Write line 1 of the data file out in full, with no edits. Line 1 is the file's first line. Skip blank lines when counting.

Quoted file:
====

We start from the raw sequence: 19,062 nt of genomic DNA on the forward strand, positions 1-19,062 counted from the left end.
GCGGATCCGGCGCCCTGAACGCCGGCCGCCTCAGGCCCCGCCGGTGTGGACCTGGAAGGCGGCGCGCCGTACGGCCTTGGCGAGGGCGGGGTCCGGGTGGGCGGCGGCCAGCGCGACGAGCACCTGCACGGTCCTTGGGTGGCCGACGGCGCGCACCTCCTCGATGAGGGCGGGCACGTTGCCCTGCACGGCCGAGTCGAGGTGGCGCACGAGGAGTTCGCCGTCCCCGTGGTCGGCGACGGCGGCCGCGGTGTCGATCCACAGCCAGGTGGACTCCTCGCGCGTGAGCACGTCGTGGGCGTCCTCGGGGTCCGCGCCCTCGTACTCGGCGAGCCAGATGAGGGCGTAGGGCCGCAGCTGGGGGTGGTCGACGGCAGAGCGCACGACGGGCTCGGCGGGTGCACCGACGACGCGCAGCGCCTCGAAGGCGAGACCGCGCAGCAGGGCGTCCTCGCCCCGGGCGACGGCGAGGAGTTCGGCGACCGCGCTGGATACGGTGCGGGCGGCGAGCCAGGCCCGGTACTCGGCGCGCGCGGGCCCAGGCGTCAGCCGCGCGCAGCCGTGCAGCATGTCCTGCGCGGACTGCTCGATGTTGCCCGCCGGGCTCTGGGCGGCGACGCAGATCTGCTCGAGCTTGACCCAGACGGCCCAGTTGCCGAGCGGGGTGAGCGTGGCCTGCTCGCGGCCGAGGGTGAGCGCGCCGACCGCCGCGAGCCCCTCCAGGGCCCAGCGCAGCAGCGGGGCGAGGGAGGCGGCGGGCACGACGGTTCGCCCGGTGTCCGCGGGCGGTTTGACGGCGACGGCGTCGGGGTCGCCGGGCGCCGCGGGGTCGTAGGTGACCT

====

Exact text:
We start from the raw sequence: 19,062 nt of genomic DNA on the forward strand, positions 1-19,062 counted from the left end.